Now that we've looked at one example and considered what INSTEAD OF triggers can offer, let's examine with more rigor the syntax required to create your own object views.
CREATE [ OR REPLACE ] VIEW <view name> OF <object type name> [ WITH OBJECT OID DEFAULT | (<attribute list>) ] AS <query> [ WITH [ READ ONLY | CHECK OPTION ]];
Note that we've omitted some of the optional keywords, such as FORCE and CONSTRAINT, from this syntax discussion. The elements are as follows:
It's also important to note what is missing. Conventional views may use an alias clause; that is, a comma-separated list of names that Oracle will assign, in order, to the columns of the view. By contrast, you cannot use an alias clause in an object view. Instead, the object view always derives its list of column (attribute) names from the attribute names of the underlying type.
DROP VIEW <view name>;
Dropping a view has the side effect of dropping any INSTEAD OF triggers that you have created on the view. Of course, you can drop INSTEAD OF triggers explicitly, using the following:
DROP TRIGGER <trigger name>;
The MAKE_REF function returns a "virtual REF" for an object view. (REFs are described in Chapter 18 .) Its syntax is:
MAKE_REF (<view name>, <value list>)
As a generic example, let's say that we have a table foo, and we define a corresponding object type and object view:
CREATE TABLE foo ( id NUMBER PRIMARY KEY, -- defining it as a PK is optional name VARCHAR2(30) ); CREATE TYPE Foo_t AS OBJECT ( id NUMBER, name VARCHAR2(30) ); CREATE VIEW foo_v OF Foo_t WITH OBJECT OID (id) AS SELECT id, name FROM foo;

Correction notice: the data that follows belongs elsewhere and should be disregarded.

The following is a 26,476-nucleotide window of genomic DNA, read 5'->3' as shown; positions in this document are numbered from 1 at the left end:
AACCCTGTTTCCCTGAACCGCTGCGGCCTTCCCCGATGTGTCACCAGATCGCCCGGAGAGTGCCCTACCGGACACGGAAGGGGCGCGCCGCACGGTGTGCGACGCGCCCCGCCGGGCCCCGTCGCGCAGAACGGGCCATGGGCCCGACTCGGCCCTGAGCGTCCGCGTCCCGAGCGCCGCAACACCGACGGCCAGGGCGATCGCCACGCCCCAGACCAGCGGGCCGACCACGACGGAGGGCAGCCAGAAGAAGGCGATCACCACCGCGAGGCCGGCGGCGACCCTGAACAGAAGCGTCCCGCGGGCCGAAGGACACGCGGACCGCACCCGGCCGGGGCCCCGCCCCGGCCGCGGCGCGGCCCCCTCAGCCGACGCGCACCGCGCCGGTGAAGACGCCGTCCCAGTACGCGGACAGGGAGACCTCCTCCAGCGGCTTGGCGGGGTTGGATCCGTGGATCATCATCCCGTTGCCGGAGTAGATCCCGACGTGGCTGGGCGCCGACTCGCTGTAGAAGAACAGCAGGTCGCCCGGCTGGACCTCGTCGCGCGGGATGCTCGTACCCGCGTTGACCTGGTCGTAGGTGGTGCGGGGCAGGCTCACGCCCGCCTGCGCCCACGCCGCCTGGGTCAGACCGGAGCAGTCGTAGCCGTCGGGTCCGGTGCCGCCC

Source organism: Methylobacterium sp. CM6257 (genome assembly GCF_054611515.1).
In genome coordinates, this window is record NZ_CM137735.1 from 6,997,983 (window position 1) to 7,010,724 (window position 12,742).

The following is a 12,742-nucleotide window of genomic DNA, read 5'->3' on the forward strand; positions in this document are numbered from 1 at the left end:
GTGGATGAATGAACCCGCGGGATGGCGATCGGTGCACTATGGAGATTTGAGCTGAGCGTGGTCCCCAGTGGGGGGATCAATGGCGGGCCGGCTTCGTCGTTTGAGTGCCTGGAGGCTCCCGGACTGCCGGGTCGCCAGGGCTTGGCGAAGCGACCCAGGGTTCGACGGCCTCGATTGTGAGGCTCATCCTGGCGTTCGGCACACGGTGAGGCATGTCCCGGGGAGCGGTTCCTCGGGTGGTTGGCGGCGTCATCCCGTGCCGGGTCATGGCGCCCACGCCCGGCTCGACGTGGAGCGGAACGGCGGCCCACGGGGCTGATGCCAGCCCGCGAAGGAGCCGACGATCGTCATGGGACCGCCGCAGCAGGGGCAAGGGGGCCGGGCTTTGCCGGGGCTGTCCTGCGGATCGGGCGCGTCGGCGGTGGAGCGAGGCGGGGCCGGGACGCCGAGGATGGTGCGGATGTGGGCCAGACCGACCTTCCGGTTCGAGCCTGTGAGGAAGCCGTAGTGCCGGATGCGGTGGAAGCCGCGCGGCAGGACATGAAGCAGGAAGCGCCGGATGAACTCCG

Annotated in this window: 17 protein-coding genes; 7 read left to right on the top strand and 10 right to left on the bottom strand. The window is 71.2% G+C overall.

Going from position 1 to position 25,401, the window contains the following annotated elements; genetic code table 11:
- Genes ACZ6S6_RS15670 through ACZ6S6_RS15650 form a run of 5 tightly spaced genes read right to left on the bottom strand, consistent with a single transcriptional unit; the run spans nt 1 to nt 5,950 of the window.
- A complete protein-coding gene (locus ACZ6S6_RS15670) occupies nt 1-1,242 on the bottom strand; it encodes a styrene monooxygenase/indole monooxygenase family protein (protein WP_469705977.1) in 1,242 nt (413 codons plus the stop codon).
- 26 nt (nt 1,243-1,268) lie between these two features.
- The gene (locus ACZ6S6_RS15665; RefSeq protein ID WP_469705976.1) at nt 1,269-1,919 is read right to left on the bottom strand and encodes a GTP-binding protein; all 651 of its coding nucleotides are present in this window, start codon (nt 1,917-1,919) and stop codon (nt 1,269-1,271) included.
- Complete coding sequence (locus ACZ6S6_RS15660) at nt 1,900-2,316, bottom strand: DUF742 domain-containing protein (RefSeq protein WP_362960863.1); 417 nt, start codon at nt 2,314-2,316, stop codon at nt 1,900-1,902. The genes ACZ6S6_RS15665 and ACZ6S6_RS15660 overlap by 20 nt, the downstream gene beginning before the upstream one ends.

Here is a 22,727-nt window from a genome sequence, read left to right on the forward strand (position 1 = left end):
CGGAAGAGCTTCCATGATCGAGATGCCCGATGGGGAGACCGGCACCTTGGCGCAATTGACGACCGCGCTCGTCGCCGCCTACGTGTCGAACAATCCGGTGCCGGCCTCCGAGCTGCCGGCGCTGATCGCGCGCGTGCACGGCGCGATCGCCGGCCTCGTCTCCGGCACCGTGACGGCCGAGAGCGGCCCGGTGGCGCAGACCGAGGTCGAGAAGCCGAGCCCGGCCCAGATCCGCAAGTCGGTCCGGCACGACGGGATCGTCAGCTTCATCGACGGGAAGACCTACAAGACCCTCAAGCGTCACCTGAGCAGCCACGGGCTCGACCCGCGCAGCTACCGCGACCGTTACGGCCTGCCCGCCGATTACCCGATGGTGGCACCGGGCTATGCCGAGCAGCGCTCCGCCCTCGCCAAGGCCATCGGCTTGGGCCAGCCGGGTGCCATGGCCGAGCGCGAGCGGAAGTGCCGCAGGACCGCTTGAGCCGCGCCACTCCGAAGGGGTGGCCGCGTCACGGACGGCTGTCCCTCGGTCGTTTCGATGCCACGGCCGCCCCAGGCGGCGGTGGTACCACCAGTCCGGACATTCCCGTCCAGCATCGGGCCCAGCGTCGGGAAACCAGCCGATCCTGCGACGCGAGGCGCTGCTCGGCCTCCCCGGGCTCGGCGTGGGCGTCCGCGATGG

Now we can use MAKE_REF in an any statement, including something as simple as:
SELECT MAKE_REF(foo_v, 123) FROM DUAL;
This statement will return a REF to the virtual object with id = 123. (Although you will see a result for this query when you execute it from SQL*Plus, Oracle's earlier admonition still applies: don't attempt to store this value anywhere. Incidentally, this query causes the ORA-00932 error, "inconsistent datatypes," in SQL Worksheet.[ 2 ] )
If you want to construct a REF via the foo_v view for object 123, the record in the foo table with id = 123 does not even need to exist! MAKE_REF merely applies an internal Oracle algorithm to the supplied arguments to derive a REF; it does not read the foo_v view to determine whether the object really exists in the underlying table.
One final note about MAKE_REF: you might be tempted to call MAKE_REF natively in PL/SQL:
DECLARE foo_ref REF Foo_t; BEGIN foo_ref := MAKE_REF (foo_v, 123); -- invalid END;
But that statement fails with the error PLS-00201, "identifier 'MAKE_REF' must be declared." You might also try the following:
DECLARE foo_ref REF Foo_t; BEGIN SELECT MAKE_REF(foo_v, 123) -- invalid INTO foo_ref FROM DUAL; END;
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